Buddy Bell co-coordinates Voices for Creative Nonviolence, a campaign to end U.S. military and economic warfare.

July 16, 2018
Sheldon Richman
Trump Turns to Gaza as Middle East Deal of the Century Collapses
Charles Pierson
Kirstjen Nielsen Just Wants to Protect You
Brett Wilkins
The Lydda Death March and the Israeli State of Denial
Patrick Cockburn
Trump Knows That the US Can Exercise More Power in a UK Weakened by Brexit
Robert Fisk
The Fisherman of Sarajevo Told Tales Past Wars and Wars to Come
Gary Leupp
When Did Russia Become an Adversary?
Uri Avnery
“Not Enough!”
Dave Lindorff
Undermining Trump-Putin Summit Means Promoting War
Manuel E. Yepe
World Trade War Has Begun
Binoy Kampmark
Trump Stomps Britain
Wim Laven
The Best Deals are the Deals that Develop Peace
Kary Love
Can We Learn from Heinrich Himmler’s Daughter? Should We?
Jeffrey St. Clair
Franklin Lamb, Requiescat in Pace
Weekend Edition
July 13, 2018
Friday - Sunday
Brian Cloughley
Lessons That Should Have Been Learned From NATO’s Destruction of Libya
Paul Street
Time to Stop Playing “Simon Says” with James Madison and Alexander Hamilton
Jeffrey St. Clair
Roaming Charges: In the Land of Formula and Honey
Aidan O'Brien
Ireland’s Intellectuals Bow to the Queen of Chaos 
Michael Collins
The Affirmative Action Silo
Andrew Levine
Tipping Points
Geoff Dutton
Fair and Balanced Opinion at the New York Times
Ajamu Baraka
Cultural and Ideological Struggle in the US: a Final Comment on Ocasio-Cortez
David Rosen
The New McCarthyism: Is the Electric Chair Next for the Left?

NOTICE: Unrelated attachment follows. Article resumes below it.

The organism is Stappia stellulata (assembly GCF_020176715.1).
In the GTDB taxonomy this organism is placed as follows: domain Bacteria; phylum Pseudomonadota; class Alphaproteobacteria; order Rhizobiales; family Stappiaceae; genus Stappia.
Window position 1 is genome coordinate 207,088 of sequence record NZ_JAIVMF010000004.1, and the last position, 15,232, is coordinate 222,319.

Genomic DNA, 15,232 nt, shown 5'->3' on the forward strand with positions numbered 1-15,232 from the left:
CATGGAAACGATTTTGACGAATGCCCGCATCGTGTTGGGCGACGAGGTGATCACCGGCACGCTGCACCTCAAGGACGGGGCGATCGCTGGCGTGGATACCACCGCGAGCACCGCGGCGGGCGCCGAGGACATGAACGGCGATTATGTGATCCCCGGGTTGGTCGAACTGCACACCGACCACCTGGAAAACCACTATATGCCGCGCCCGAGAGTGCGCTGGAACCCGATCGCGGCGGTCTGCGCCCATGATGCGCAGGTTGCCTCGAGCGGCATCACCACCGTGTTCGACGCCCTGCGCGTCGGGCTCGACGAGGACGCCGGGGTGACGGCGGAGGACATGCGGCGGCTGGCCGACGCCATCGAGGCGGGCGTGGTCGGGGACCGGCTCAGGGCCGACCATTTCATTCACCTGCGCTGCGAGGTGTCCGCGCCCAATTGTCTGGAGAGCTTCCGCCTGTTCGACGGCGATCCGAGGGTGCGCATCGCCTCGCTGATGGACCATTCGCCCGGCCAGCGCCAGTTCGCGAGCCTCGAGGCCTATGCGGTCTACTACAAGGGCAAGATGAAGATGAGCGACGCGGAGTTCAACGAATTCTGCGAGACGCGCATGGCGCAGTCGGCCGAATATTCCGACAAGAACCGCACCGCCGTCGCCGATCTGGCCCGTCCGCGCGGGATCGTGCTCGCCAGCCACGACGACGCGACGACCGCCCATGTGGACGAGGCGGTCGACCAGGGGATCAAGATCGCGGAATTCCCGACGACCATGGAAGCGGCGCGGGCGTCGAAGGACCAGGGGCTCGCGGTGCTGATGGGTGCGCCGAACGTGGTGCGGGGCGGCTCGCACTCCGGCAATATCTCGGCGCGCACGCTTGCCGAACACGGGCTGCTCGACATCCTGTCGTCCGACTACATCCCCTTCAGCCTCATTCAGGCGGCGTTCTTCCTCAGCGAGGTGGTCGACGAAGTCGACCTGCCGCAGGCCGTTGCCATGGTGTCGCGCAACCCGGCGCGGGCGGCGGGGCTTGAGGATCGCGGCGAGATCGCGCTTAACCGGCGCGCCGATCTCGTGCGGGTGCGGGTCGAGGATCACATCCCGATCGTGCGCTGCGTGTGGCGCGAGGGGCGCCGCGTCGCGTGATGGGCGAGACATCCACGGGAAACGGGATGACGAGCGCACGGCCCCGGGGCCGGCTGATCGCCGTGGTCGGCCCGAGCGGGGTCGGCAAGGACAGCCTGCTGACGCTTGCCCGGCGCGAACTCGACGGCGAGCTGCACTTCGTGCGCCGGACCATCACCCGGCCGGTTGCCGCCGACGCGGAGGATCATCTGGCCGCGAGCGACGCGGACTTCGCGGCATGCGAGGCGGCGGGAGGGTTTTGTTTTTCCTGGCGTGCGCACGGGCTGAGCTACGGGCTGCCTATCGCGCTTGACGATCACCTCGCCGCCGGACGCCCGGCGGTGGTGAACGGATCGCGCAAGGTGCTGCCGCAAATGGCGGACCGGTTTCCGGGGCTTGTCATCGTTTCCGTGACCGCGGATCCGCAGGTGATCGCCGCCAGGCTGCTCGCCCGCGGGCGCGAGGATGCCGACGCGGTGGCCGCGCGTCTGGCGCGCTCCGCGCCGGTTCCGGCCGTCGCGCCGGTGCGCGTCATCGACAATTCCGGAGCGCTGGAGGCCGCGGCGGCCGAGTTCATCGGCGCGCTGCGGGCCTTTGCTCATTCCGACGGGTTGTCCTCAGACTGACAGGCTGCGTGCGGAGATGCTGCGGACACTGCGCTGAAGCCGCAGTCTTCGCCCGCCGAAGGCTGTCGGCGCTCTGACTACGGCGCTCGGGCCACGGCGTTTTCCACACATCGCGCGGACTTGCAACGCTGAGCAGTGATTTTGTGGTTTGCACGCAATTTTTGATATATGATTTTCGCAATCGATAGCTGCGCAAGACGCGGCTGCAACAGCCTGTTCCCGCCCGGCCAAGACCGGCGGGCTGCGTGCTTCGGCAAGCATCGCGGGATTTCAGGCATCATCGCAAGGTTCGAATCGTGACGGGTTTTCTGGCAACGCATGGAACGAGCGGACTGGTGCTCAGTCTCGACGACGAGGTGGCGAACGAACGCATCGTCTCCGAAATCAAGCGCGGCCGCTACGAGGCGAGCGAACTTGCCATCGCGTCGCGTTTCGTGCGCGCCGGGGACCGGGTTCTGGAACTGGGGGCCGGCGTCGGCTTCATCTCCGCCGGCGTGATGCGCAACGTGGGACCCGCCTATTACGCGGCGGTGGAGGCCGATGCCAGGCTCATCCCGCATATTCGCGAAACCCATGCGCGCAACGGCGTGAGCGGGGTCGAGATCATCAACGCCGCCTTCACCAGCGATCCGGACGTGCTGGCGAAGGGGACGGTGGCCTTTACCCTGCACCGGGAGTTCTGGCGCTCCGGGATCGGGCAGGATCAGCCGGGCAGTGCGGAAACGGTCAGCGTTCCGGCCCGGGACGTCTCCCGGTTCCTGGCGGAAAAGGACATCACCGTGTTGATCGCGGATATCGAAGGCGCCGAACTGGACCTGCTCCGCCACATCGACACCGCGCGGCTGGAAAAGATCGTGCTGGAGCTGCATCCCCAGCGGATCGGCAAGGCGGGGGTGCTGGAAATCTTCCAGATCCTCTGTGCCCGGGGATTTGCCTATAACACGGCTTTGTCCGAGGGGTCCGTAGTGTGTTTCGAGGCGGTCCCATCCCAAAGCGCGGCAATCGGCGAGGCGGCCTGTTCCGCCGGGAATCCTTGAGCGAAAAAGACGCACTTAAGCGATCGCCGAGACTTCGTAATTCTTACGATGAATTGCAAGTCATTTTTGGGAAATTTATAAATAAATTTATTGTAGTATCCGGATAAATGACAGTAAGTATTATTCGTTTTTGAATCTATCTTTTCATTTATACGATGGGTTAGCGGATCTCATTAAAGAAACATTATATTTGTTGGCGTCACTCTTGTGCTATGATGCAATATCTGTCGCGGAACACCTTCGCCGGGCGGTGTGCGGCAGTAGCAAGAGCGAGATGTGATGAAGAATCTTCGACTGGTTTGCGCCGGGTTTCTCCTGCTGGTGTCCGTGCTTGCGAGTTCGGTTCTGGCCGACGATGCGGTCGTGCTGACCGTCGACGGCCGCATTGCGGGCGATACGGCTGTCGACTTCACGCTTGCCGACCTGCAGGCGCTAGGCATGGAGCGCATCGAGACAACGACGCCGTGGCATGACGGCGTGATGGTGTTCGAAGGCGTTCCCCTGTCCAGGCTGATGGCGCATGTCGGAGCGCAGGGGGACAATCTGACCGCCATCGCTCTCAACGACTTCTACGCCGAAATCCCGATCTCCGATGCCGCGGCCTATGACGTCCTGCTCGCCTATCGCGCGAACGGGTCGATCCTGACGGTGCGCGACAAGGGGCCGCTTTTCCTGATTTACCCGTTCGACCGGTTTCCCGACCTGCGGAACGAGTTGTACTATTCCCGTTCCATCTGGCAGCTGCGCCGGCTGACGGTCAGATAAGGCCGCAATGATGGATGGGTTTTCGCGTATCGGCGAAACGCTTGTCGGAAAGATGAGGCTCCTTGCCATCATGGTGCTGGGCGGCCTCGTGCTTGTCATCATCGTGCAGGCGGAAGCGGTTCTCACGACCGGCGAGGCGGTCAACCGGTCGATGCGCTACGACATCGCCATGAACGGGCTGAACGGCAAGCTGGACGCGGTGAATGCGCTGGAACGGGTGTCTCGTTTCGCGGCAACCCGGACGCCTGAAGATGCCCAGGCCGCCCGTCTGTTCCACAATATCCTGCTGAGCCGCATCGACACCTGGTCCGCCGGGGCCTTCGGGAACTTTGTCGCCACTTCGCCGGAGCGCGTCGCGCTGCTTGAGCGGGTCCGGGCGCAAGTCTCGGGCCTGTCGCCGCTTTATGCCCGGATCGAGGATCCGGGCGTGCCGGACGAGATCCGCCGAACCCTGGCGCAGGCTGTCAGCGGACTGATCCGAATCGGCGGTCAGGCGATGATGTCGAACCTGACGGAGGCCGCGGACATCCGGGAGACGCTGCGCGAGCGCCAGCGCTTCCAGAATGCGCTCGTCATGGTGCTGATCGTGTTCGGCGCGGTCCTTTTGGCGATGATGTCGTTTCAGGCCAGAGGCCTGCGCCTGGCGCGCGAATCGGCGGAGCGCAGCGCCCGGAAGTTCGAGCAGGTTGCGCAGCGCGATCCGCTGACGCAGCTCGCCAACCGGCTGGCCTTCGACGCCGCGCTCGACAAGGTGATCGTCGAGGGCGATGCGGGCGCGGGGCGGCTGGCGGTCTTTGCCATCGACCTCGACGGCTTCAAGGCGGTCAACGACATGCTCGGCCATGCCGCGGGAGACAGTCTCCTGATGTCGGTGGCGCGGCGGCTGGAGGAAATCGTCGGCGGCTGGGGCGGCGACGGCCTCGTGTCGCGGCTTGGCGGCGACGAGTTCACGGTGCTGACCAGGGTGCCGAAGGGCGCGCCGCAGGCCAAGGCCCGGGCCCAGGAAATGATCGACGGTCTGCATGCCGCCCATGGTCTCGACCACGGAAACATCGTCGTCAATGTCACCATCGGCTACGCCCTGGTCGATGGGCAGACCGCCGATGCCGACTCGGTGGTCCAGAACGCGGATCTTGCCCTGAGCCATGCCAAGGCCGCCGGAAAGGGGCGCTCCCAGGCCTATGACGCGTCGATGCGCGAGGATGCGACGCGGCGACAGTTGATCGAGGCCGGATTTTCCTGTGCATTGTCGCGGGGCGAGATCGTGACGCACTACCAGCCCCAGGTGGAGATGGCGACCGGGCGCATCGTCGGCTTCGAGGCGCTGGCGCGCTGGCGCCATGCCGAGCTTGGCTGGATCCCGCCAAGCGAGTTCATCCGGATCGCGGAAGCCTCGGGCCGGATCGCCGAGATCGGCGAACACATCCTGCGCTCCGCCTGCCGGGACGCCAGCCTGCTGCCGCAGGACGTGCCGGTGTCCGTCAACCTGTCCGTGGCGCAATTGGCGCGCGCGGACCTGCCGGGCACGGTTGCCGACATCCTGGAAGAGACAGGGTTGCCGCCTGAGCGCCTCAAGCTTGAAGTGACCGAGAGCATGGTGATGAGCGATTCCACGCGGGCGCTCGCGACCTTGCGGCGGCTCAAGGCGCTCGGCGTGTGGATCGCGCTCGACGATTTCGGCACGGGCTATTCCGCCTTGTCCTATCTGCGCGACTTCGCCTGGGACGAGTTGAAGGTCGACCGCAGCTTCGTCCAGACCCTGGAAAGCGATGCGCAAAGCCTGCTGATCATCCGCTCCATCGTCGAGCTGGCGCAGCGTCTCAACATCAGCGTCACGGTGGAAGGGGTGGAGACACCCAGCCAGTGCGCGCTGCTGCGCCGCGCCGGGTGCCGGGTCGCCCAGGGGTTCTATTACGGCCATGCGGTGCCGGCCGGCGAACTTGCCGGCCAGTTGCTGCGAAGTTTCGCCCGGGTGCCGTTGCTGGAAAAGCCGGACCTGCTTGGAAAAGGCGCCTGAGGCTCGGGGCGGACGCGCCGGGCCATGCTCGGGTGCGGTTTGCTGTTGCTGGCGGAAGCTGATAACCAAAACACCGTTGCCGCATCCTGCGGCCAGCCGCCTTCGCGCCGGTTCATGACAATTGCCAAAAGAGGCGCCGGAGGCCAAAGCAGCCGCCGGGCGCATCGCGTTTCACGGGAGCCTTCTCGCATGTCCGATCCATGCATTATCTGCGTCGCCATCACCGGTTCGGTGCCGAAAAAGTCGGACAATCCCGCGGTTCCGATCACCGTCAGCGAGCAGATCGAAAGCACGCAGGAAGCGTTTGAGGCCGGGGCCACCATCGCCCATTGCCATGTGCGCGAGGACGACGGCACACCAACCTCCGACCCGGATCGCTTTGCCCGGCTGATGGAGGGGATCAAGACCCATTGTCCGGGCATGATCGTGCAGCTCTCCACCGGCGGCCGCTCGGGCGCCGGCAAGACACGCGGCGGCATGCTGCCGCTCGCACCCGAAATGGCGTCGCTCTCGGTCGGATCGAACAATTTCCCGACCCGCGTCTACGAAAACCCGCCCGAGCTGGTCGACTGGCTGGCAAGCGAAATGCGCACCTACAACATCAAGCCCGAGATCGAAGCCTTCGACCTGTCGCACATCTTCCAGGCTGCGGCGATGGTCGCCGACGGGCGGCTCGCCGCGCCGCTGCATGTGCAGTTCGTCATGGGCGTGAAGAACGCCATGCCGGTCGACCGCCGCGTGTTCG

Ken Levy
The McConnell Rule: Nasty, Brutish, and Unconstitutional
George Wuerthner
The Awful Truth About the Hammonds
Robert Fisk
Will Those Killed by NATO 19 Years Ago in Serbia Ever Get Justice?
Robert Hunziker
Three Climatic Monsters with Asteroid Impact
Ramzy Baroud
Europe’s Iron Curtain: The Refugee Crisis is about to Worsen
Nick Pemberton
A Letter For Scarlett JoManDaughter
Marilyn Garson
Netanyahu’s War on Transcendence 
Patrick Cockburn
Is ISIS About to Lose Its Last Stronghold in Syria?
Joseph Grosso
The Invisible Class: Workers in America
Kim Ives
Haiti’s Popular Uprising Calls for President Jovenel Moïse’s Removal
John Carroll Md
Dispatch From Haiti: Trump and Breastfeeding
Alycee Lane
On Heat Waves and Climate Resistance
Ed Meek
Dershowitz the Sophist
Howard Lisnoff
Liberal Massachusetts and Recreational Marijuana
Ike Nahem
Trump, Trade Wars, and the Class Struggle
Olivia Alperstein
Kavanaugh and the Supremes: It’s About Much More Than Abortion
Manuel E. Yepe
Korea After the Handshake
Robert Kosuth
Militarized Nationalism: Pernicious and Pervasive
Binoy Kampmark
Soft Brexits and Hard Realities: The Tory Revolt
Helena Norberg-Hodge
Localization: a Strategic Alternative to Globalized Authoritarianism
Kevin Zeese - Nils McCune
Correcting The Record: What Is Really Happening In Nicaragua?
Chris Wright
The American Oligarchy: A Review
Kweli Nzito
Imperial Gangster Nations: Peddling “Democracy” and Other Goodies to the Untutored
FacebookTwitterGoogle+RedditEmail